I have had my Ubuntus(LTS) throw bugs and have small glitches. I was able to fix all with forum, doc help. So far, my experience with Antergos(Arch) has been the same. Very good documentation and friendly, helpful forums. @just helped me solved a minor new user problems. So far, I’ve had no more breakage than with LTS installs.
    My only complaint is the use of lightdm with my Plasma desktop. I’d like to learn how to install and use SDDM instead of lightdm as I highly prefer to use as pure a KDE experience as possible.

  • @Orlet said

    My only complaint is the use of lightdm with my Plasma desktop. I’d like to learn how to install and use SDDM instead of lightdm

    Please, always open a new topic and don t hesitate to ask. All you have to do, is:

    sudo pacman -Syu
    sudo pacman -S sddm sddm-kcm
    sudo systemctl disable lightdm
    sudo systemctl stop lightdm
    sudo systemctl enable sddm.service -f
    sudo reboot
  • @Orlet said in How often updates breaks the system?:

    My only complaint is the use of lightdm with my Plasma desktop. I’d like to learn how to install and use SDDM instead of lightdm as I highly prefer to use as pure a KDE experience as possible.

    Just want to point out that SDDM is no closer to being a KDE application than LightDM is. Neither are KDE applications. The KDE developers simply decided on SDDM as their recommended default. That doesn’t mean SDDM is more compatible with KDE than LightDM. IJS 😉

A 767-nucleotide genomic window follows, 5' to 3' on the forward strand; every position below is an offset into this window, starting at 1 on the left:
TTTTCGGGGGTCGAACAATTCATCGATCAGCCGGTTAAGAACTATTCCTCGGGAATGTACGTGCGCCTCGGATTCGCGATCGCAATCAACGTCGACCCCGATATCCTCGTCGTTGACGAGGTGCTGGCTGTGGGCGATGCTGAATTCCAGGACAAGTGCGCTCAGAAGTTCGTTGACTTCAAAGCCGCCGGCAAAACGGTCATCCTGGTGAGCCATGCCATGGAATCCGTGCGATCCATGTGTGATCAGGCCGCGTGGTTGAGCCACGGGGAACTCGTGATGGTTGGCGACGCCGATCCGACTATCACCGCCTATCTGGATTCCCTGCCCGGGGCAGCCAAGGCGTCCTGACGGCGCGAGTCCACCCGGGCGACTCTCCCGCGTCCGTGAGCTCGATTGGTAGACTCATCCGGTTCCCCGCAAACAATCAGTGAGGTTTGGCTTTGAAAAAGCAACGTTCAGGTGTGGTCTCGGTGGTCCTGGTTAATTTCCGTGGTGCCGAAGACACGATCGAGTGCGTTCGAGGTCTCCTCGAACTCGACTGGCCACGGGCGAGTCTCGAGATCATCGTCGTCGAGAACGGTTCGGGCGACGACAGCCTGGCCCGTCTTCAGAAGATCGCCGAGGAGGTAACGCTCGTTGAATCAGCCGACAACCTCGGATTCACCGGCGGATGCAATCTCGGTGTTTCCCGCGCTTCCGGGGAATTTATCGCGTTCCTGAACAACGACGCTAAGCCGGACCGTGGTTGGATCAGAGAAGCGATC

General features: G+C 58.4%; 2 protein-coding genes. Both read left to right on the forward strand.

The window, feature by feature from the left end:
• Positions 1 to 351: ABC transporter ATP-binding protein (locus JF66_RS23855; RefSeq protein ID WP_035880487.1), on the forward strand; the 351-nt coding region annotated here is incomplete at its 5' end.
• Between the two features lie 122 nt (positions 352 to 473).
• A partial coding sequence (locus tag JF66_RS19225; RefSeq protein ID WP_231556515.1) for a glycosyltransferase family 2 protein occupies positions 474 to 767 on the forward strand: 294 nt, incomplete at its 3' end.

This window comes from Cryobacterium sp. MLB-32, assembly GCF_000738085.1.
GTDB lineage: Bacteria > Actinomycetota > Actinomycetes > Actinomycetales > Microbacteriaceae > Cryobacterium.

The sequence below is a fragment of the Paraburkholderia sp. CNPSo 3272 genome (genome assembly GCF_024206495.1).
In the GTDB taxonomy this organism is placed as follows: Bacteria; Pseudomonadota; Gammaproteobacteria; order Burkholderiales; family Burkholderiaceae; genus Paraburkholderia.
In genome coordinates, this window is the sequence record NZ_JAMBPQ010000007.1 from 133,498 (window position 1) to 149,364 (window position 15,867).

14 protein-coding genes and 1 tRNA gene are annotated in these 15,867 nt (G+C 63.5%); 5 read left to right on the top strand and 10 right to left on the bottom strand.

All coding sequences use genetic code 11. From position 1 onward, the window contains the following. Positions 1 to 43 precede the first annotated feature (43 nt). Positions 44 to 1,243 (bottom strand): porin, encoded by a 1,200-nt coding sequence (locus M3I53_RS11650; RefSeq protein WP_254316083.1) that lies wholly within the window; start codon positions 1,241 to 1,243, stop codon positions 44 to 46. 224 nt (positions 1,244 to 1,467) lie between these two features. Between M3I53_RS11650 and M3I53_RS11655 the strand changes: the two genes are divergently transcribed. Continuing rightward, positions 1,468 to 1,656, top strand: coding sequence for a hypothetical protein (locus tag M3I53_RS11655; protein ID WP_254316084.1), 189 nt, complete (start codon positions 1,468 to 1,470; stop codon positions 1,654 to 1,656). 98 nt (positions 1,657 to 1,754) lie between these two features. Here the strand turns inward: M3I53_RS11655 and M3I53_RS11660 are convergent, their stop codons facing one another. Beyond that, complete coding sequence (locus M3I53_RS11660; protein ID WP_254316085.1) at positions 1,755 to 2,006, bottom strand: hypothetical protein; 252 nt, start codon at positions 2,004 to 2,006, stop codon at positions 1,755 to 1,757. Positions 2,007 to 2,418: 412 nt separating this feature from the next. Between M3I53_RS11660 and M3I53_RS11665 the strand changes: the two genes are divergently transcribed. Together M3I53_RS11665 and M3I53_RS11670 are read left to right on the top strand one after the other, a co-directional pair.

Welcome to Antergos, btw 😃

  • @anarch
    Thanks for the tip. I’ll remember about new topics.

  • You re welcome! And welcome to Antergos
    Keep smiling👍

  • Been using Antergos after trying many other distros now for well over a year. My conclusion is Antergos + Gnome is pretty much bullet proof reliable but I still backup using Deja Dup before updating each week.

  • Okay thank you for your answers, it’s nice to hear that Antergos (Arch) is a good stable system. I will test it further and if I don’t run in trouble I will switch to Antergos.

  • I was first introduced to Linux on the Atari MiNT mailing list, which I read on a public-access Unix system (AT&T 3B2 running Sys3 Unix!). At the time, I didn’t have x86 hardware and Linux needed an MMU which my 68K-based Atari system didn’t have. I ended up installing it at work to see how it performed compared to the SCO Unix system we used there. It was one of the early Slackware systems on the Walnut Creek CDROM (still organized as floppies on the CDROM). I eventually used Redhat on some of our non-critical servers (95 or 96 I think) and my work desktop. I tried Mandrake and Suse on my new x86 laptop (refuse to use DOS/Windows). I used Gentoo for awhile, but it went downhill when Drobbins left. His new project, Funtoo is really great!